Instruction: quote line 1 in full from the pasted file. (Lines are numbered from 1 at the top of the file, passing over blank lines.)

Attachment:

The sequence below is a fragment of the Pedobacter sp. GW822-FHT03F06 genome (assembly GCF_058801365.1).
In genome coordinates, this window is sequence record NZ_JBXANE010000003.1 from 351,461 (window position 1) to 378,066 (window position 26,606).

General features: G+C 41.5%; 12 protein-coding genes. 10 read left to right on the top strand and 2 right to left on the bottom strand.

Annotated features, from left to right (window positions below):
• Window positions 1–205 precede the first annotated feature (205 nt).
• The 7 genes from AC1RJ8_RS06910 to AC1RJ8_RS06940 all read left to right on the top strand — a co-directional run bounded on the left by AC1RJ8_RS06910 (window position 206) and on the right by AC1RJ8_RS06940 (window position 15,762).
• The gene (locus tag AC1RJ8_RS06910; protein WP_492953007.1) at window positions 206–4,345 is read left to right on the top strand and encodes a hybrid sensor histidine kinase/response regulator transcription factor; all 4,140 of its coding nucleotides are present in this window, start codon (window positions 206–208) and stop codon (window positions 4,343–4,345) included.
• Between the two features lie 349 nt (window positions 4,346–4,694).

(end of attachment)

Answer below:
The sequence below is a fragment of the Pedobacter sp. GW822-FHT03F06 genome (assembly GCF_058801365.1).